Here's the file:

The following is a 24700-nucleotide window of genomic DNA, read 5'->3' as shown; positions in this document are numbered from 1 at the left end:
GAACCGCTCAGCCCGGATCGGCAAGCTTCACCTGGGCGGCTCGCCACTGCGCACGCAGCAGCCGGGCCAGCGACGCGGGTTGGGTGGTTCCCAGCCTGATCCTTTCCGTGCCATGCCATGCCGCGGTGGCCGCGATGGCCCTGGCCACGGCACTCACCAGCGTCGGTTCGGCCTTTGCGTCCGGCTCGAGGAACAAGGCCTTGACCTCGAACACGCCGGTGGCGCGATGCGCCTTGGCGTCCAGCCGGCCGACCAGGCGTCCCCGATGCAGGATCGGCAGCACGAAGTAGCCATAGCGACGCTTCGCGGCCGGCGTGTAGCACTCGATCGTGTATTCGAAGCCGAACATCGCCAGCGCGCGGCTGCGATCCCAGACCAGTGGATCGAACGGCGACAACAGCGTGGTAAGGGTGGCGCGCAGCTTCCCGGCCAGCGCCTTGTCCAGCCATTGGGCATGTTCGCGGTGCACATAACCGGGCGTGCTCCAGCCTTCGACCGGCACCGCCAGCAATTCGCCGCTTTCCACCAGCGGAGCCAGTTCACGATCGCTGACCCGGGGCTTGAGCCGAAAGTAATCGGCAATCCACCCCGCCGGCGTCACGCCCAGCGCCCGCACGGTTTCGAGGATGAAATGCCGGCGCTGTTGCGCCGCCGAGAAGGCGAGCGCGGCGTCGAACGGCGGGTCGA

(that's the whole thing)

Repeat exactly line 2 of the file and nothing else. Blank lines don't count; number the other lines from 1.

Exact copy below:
GAACCGCTCAGCCCGGATCGGCAAGCTTCACCTGGGCGGCTCGCCACTGCGCACGCAGCAGCCGGGCCAGCGACGCGGGTTGGGTGGTTCCCAGCCTGATCCTTTCCGTGCCATGCCATGCCGCGGTGGCCGCGATGGCCCTGGCCACGGCACTCACCAGCGTCGGTTCGGCCTTTGCGTCCGGCTCGAGGAACAAGGCCTTGACCTCGAACACGCCGGTGGCGCGATGCGCCTTGGCGTCCAGCCGGCCGACCAGGCGTCCCCGATGCAGGATCGGCAGCACGAAGTAGCCATAGCGACGCTTCGCGGCCGGCGTGTAGCACTCGATCGTGTATTCGAAGCCGAACATCGCCAGCGCGCGGCTGCGATCCCAGACCAGTGGATCGAACGGCGACAACAGCGTGGTAAGGGTGGCGCGCAGCTTCCCGGCCAGCGCCTTGTCCAGCCATTGGGCATGTTCGCGGTGCACATAACCGGGCGTGCTCCAGCCTTCGACCGGCACCGCCAGCAATTCGCCGCTTTCCACCAGCGGAGCCAGTTCACGATCGCTGACCCGGGGCTTGAGCCGAAAGTAATCGGCAATCCACCCCGCCGGCGTCACGCCCAGCGCCCGCACGGTTTCGAGGATGAAATGCCGGCGCTGTTGCGCCGCCGAGAAGGCGAGCGCGGCGTCGAACGGCGGGTCGA